McKinstry’s Jen Eckert on Empowering Women in Construction

“Women in Construction Week is a great reminder for me to appreciate the glass ceilings smashed, the barriers knocked down and the challenges women before me had to overcome, while simultaneously assessing if I’m doing my part to make things better for those that will come after me.”

Jen Eckert is director of preconstruction across the PNW for our Mechanical New Construction teams and has been with McKinstry since 2018. Learn more about Jen’s role and the work she leads:

Learn More About Jen’s Experience

What is your role at McKinstry/ how did you get there?

I am the director of preconstruction across the PNW for the Mechanical New Construction teams. I started as a sales engineer learning the construction business and how we pursue work. From there, I was promoted to an account executive where I was running preconstruction on a project in Bellevue, WA, and was asked if I would prefer to focus more on sales or a newly forming team around preconstruction. I loved being hands on and getting to see how we actually design, price and develop projects so I decided to join the new team as a preconstruction manager. Two years after making that decision, the leader of the preconstruction team transitioned to a new role at McKinstry. I successfully interviewed for the position and started the director role in January 2022.

What attracted you to work in the construction industry?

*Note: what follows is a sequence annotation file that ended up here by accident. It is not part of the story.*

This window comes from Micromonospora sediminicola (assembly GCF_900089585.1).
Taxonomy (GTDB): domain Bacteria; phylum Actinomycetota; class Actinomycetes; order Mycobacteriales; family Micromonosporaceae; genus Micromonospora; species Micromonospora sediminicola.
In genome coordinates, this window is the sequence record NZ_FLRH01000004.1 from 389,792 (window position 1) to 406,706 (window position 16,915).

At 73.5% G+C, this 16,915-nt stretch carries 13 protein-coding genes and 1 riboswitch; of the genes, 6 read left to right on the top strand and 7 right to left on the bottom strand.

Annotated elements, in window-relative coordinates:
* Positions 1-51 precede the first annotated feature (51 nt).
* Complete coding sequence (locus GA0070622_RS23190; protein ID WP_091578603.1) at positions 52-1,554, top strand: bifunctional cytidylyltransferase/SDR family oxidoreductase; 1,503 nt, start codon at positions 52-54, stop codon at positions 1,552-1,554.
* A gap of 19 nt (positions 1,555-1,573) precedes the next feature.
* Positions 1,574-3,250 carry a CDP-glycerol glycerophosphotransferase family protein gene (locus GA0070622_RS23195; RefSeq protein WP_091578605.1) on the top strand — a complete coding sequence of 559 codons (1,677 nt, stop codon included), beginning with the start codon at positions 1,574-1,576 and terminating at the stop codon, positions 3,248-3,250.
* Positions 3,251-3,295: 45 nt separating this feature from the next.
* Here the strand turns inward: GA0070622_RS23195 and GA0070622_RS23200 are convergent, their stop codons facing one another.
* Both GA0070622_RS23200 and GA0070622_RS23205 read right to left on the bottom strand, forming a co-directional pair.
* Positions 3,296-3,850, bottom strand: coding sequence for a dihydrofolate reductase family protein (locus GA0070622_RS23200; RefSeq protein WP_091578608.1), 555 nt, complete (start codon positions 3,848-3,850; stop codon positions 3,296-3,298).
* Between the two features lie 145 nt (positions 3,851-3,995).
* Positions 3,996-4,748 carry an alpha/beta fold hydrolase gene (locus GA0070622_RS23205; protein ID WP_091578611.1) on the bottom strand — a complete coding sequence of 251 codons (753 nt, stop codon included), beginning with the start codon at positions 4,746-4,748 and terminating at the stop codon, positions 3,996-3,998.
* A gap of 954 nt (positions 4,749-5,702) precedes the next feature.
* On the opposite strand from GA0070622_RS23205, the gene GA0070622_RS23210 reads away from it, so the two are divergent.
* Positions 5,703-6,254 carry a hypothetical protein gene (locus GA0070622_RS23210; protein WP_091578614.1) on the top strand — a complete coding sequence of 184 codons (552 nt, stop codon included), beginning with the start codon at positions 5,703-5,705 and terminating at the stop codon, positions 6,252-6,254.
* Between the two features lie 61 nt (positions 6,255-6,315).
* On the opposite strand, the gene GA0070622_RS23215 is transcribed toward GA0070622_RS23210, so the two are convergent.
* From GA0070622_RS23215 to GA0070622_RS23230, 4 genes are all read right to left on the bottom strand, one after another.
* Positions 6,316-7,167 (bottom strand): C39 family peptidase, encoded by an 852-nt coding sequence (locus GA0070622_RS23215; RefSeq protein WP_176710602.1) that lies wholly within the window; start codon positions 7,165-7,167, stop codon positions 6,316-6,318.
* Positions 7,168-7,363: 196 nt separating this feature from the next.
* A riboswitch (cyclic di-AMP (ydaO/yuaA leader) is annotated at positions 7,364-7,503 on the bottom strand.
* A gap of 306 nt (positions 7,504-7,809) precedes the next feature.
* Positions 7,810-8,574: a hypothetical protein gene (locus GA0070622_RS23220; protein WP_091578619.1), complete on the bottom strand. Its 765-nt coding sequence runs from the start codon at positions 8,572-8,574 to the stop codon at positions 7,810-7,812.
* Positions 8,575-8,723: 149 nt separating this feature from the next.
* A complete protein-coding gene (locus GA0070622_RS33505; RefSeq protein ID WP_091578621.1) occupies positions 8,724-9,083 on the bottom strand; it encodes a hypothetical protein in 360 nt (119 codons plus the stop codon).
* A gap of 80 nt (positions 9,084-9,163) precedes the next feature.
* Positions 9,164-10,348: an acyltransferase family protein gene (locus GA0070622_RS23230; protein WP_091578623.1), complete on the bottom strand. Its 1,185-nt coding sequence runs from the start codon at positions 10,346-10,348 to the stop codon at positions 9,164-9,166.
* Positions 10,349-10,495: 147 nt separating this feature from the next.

My original background and “first career” as I like to call it was in industrial manufacturing. After about 10 years in that industry, I was looking for a change and a new challenge. Being in the Seattle area, I naturally explored the tech industry as well as a few other markets, but ultimately none of them excited me. Then through a mutual friend, I got connected with Joan Smith who introduced me to McKinstry and the world of construction. I had never even thought of construction until then, but after just two conversations I felt an immediate draw to be a part of this industry. Looking back, I think there were two distinct factors that attracted me. First, the people. From the first day I walked into McKinstry to interview, I could feel a difference in the culture and vibe of the people working here, and I knew I wanted to be a part of a company like this. Second, by contrast to my previous company, the construction industry and McKinstry in particular felt deeply connected and intertwined to the local community. From the ways companies partnered to support different charities, to the tangible impact of being able to see our city’s skyline change as we worked together to build and better our community, the construction community offered a job that tied to a more intrinsic value and sense of purpose for me.